Friday, July 24, 2009

Fr. Anthony Brankin on Americanism

"'My country, right or wrong,' is a thing that no patriot would think of saying. It is like saying, 'My mother, drunk or sober.'" —G.K. Chesterton

About two years ago, not long after the indomitable Fr. Anthony Brankin became pastor at our geographical parish (St. Odilo in Berwyn), his homily from the preceding Sunday started appearing in the church bulletin.

I'm very glad of this, because even if we go to our other parish (St. John Cantius), we're still able to read his homilies.

Two things in particular strike me about Fr. Brankin's preaching:

(1) His homilies are always relatively short (which, for various reasons, methinks is a very good thing).

(2) He is never afraid to address controversial topics, and, in so doing, lovingly challenge his parishioners to become more faithful to Holy Mother Church's teaching.

Which leads me to his humdinger of a homily from Sunday, July 5, which appeared in this past week's bulletin. I present it herein for your edification—as well as my own:

As Catholics we often hear of heresies. Basically a heresy is a false teaching. Say for instance a priest were to say that Jesus did not rise from the dead. That would be a heresy.

Suppose a theologian was teaching that we need not believe that there are three Persons in One God — that would be a heresy.

Recently I read where a German Bishop was preaching in his cathedral that Jesus did not die as a sacrifice for our sins. That would be a heresy.

It stands to reason if there is something that the Church proposes for our belief, and says very clearly that to believe this is what it means to be a Catholic, then to say, preach, or believe differently is a heresy. To be in heresy is to be wrong. It doesn’t mean that we are going to lynch heretics or burn them at the stake. But it does mean there is something wrong about heretical believing and thinking—and it needs to be corrected before we go on.

It is important that the Church perform the function of judging certain statements for us so that we can develop our own belief filters. When we hear something through that filter, we can judge whether some statement or belief is heresy or not.

On this Fourth of July weekend I thought we might discuss for a moment a very unique modern heresy that is not very well known, but is pretty common. It is called the heresy of “Americanism”.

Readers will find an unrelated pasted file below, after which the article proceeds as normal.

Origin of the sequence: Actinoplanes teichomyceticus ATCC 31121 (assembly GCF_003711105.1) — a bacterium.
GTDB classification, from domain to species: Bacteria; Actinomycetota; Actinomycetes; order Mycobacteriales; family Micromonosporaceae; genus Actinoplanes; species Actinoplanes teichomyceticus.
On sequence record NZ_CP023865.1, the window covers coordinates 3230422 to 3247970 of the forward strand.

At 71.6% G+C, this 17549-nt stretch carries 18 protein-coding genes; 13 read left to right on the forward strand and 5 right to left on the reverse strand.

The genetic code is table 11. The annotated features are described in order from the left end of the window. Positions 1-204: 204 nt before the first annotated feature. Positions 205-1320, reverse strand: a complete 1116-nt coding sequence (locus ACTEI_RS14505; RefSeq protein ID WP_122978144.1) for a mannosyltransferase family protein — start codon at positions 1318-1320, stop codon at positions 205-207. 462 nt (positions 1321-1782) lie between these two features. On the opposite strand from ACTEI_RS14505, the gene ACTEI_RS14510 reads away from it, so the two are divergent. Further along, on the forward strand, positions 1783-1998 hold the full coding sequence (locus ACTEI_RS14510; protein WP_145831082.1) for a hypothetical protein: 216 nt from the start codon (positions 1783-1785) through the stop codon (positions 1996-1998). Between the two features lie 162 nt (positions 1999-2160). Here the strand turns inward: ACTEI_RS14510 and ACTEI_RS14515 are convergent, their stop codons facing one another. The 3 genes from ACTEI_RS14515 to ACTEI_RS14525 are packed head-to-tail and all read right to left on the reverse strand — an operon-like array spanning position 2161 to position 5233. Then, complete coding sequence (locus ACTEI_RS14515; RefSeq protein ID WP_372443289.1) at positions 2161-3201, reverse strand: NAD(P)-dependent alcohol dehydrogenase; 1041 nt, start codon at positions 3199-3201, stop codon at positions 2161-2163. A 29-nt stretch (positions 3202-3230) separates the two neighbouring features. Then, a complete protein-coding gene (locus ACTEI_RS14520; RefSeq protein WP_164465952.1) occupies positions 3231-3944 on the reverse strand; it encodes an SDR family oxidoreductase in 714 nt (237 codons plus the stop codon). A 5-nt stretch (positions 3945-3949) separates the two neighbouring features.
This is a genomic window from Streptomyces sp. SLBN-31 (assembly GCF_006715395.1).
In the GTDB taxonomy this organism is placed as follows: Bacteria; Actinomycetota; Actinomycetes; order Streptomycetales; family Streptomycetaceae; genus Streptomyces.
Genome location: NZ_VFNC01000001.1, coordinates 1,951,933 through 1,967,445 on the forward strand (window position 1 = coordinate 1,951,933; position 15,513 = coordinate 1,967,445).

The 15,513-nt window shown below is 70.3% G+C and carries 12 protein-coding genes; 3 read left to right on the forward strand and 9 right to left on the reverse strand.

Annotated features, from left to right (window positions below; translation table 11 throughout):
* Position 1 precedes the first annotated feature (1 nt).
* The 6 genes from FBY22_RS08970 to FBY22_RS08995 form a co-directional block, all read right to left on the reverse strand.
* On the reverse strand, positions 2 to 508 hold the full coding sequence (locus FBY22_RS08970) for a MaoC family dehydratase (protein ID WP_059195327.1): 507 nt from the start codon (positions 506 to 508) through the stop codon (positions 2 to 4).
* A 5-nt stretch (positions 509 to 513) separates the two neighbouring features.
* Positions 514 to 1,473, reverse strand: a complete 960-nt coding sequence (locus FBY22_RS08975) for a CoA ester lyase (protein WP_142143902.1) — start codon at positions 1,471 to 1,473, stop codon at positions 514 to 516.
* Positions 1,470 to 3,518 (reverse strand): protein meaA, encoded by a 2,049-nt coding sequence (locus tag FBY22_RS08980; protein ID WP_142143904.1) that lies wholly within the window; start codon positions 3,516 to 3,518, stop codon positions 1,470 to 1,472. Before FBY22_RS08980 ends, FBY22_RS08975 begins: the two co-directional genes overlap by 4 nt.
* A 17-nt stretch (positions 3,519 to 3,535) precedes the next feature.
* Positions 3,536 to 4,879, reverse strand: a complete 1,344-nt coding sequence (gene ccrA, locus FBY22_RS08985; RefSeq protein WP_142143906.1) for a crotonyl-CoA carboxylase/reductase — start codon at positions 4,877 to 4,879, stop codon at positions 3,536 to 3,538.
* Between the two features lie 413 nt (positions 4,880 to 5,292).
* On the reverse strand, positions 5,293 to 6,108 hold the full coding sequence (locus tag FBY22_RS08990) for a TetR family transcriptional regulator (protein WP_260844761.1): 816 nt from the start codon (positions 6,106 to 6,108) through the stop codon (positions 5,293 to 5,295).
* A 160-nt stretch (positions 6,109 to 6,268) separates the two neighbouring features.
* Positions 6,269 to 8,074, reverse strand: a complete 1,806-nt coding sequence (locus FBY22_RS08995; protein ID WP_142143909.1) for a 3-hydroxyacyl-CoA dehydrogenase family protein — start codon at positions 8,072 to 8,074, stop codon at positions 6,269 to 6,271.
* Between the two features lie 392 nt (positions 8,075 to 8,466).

Now usually when we use the word “Americanism” we are talking about patriotism—but that is not what this word means this time. Actually it was coined by Pope Leo XIII at the end of the Nineteenth Century and he condemned it as something he saw in many American bishops’ teaching. He intended by “Americanism” to mean an attitude that says that America was founded by God and that because of that we Americans need not follow the rules that all the other nations and peoples must follow.

In other words, “Americanism” is the heresy that teaches that whatever we do—because we are Americans or American Catholics - is therefore right. The rules and moral laws that other people must observe do not apply to us because we are exceptional.

Now this “Americanism” is shown in two ways. First—and this is the specific problem that Pope Leo saw is that American bishops, were saying that because we are Americans in America, not all Church teachings apply to all of us. Because we are in a special country in a special position, whenever Rome decrees something we do not have to observe those Church rules or teachings.

I saw this in the seminary a dozen times. I remember when the American Bishops were trying to get American children to make their First Confessions after First Communion. Nobody else in the world was doing this—but our Bishops were. And the Bishops confused it enough for about ten years that there is a whole generation of people—adults now—who made their First Communion—but never made their First Confession. And every time the Pope from the 70’s on would tell the American Bishops to go back to the traditional practice, they would pretend they didn’t hear it and say—“Oh he is talking about Italy.” It took twenty years to straighten out that mess!

Sometimes “Americanism” refers as well to our response to what the government does. An Americanist would say that whatever America does is right—because by definition America does not do wrong.